Bedtime is bedtime. It's a routine that shouldn't take on shades of a circus, nor should it drag around the clock. But there's no reason a few frills can't be added now and then. The nightly activities can include room-tidying, bath, and a snack before reading time. There's nothing wrong, however, in reading a story during the room cleanup or bath. It's not wrong for a child to have enjoyed his bedroom with toys and games. Thus, the pickup time isn't punishment; it's just a necessary task that is made more pleasant with a story. Little children who require some watching at bath time enjoy do-it-myself independence as a parent quietly observes while reading a story.
Even the before-bed cracker-and-milk time can be accompanied by reading, and when this simple snack is brought to the child's bedroom on a tray, he feels like royalty. Spending time in a child's room helps the parent understand how the room is used and what a child's needs are in his domain; it provides time for quiet talk without other family members around. I know a parent who once stretched out on his child's bed for a chat, looked up, and saw a very water-stained ceiling. ``When did that happen?'' h e asked. His daughter replied, ``It happens all the time when it rains. Aren't the designs neat?''
Story time is the highlight of bedtime for most children. Usually there are books to read -- well-loved ones and new ones. But don't forget storytelling -- a creative part of growing up. Storytelling uses the imagination, lets new ideas be shared, and becomes a valuable part of the bedtime tradition.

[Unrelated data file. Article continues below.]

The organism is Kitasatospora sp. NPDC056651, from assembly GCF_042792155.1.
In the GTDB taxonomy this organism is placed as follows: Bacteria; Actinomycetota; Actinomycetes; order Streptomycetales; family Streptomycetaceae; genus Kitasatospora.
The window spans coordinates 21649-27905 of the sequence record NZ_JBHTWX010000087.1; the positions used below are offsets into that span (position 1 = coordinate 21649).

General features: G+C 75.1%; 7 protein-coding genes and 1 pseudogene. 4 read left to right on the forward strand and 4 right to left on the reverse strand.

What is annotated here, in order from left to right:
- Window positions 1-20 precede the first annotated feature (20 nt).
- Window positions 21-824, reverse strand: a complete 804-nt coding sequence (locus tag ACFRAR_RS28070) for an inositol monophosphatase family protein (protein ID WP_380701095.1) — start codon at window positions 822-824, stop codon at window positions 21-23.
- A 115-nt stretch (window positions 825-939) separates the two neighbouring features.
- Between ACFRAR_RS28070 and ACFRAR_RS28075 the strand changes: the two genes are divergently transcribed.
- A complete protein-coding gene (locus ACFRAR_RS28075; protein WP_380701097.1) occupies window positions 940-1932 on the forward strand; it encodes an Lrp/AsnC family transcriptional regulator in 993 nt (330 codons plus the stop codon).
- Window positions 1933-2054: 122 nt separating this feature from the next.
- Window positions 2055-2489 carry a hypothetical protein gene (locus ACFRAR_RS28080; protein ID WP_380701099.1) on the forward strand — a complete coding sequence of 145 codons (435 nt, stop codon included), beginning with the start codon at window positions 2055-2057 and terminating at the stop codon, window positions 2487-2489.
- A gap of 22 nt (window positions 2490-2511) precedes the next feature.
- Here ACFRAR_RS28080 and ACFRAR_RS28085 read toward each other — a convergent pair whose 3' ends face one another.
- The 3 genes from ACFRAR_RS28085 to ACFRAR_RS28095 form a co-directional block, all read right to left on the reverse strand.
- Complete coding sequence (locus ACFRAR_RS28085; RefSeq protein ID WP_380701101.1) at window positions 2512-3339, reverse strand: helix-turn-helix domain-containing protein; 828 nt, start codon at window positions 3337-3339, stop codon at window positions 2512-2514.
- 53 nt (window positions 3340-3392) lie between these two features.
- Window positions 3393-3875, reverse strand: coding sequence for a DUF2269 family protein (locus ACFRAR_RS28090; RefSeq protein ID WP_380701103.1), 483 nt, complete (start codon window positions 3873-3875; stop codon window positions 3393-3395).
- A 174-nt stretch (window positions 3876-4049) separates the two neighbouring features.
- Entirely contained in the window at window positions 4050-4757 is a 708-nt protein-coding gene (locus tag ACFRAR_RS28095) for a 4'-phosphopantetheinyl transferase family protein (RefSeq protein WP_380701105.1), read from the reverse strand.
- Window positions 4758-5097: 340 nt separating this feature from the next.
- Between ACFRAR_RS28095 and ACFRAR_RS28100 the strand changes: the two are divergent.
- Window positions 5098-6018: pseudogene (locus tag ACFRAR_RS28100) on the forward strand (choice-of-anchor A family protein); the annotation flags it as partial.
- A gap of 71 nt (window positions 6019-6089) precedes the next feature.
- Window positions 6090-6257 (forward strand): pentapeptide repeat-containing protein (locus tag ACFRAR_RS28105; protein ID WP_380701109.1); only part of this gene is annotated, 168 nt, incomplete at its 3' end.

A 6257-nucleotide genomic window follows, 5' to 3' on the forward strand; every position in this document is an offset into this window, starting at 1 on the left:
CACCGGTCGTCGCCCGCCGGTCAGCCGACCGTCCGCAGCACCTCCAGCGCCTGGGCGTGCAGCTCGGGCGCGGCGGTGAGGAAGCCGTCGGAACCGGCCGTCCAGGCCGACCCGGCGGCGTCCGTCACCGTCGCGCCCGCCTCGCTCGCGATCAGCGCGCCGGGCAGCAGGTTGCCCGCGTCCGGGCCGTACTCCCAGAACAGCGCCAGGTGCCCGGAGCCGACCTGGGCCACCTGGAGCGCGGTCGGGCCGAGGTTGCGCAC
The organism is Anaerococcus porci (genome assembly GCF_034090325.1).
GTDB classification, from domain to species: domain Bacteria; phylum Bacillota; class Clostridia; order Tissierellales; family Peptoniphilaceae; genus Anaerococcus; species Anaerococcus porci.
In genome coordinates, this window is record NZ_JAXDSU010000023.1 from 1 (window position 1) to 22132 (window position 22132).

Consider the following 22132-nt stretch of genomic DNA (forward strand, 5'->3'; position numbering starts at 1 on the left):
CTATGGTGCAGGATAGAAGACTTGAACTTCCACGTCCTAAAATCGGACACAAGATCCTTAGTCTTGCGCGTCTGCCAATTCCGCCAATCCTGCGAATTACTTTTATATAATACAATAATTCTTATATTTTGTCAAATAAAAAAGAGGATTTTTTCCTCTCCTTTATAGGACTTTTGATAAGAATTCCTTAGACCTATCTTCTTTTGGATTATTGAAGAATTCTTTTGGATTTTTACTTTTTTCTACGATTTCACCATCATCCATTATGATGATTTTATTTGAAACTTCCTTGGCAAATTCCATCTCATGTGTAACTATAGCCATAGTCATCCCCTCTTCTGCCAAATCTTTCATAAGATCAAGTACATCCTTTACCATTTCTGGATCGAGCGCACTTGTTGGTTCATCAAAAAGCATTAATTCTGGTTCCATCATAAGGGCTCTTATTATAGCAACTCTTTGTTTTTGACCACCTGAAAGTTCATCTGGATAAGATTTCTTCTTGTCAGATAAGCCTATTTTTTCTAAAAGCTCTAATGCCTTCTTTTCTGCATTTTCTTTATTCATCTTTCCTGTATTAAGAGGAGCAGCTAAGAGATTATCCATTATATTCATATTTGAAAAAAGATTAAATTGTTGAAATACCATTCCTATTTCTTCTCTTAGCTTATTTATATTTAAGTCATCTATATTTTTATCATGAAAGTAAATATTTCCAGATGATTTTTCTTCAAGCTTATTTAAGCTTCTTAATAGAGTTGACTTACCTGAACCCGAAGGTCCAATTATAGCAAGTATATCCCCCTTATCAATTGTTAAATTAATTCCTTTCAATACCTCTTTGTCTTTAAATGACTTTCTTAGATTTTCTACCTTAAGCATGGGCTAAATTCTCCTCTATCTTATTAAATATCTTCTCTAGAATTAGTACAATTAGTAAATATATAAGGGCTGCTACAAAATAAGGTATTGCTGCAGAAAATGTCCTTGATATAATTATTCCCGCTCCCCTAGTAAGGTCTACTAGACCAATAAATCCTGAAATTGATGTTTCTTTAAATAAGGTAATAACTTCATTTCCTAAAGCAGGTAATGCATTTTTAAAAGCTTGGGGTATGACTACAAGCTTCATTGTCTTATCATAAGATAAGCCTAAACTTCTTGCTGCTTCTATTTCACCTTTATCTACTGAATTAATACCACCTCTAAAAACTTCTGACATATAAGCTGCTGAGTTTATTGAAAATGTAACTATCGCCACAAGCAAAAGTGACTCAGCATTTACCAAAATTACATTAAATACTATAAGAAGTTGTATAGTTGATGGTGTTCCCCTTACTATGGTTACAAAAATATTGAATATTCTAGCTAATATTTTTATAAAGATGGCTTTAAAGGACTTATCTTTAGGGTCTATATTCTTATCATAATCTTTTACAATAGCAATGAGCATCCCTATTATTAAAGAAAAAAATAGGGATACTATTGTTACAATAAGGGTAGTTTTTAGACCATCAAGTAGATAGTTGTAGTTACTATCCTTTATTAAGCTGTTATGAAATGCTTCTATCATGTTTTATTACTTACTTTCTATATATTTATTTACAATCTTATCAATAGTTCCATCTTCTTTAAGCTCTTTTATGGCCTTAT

Our family boasts three generations of storytellers. My grandfather told my father bedtime stories about elves in the tower clock of the large plant where he worked. The stories were full of dark intrigue but also passed along a few facts about clock mechanisms, since my grandfather was in charge of that four-faced clock tower.
So it wasn't unusual that my dad became my storyteller, adding a new approach. His stories always began with the line ``One day in my airplane, I was flying over my orange grove. . . .'' (He had neither a plane nor a grove, but that didn't matter.) After a sentence or two, he would stop and say, ``So the next thing that happened was . . . ,'' and I would have to pick up the story. In many installments we toured the world, saved people in distress, threw oranges to Eskimo children, visited kingdoms that
had never even seen an airplane.
By the time our children were ready for creative storytelling (about age 3) we had a mixture of elements: clocks that flew, oranges that turned into children, elves that had never seen a plane. But the best thing was the way the children participated, each awaiting a turn to make up part of the story. One child often tried to foil the direction of the story by saying: ``Somehow, that ended happily and mean while, . . .'' taking up his own line of thought. It was never dull!
If you decide to mix storytelling in with story reading, you may want to consider these suggestions:
No one should be storyteller for more than three to five sentences.
The storyteller chooses the next person to pick up the plot by just pointing at him -- and that person starts right in talking.
Mixing fact and fiction is great since this is a pleasant way for parents to include some subtle learning. For example: ``One day I was standing in the garden by the rutabagas -- that's a Swedish turnip you know. . . .''
Repeat elements from one story time to the next. Use the same character again (or always have a clock, a plane, or an orange in your story).
Occasionally tell the story in the dark. This makes a dark room a friendly place to be and hastens sleep when the story ends.
The bedtime routine is best when it has surprises now and then. Allowing a child to read for 15 minutes before turning out the light, letting kids switch beds occasionally, playing a cassette in the dark -- are welcome innovations.
And children should learn that on some occasions they go to bed without any routine at all because parents have something else that must be done.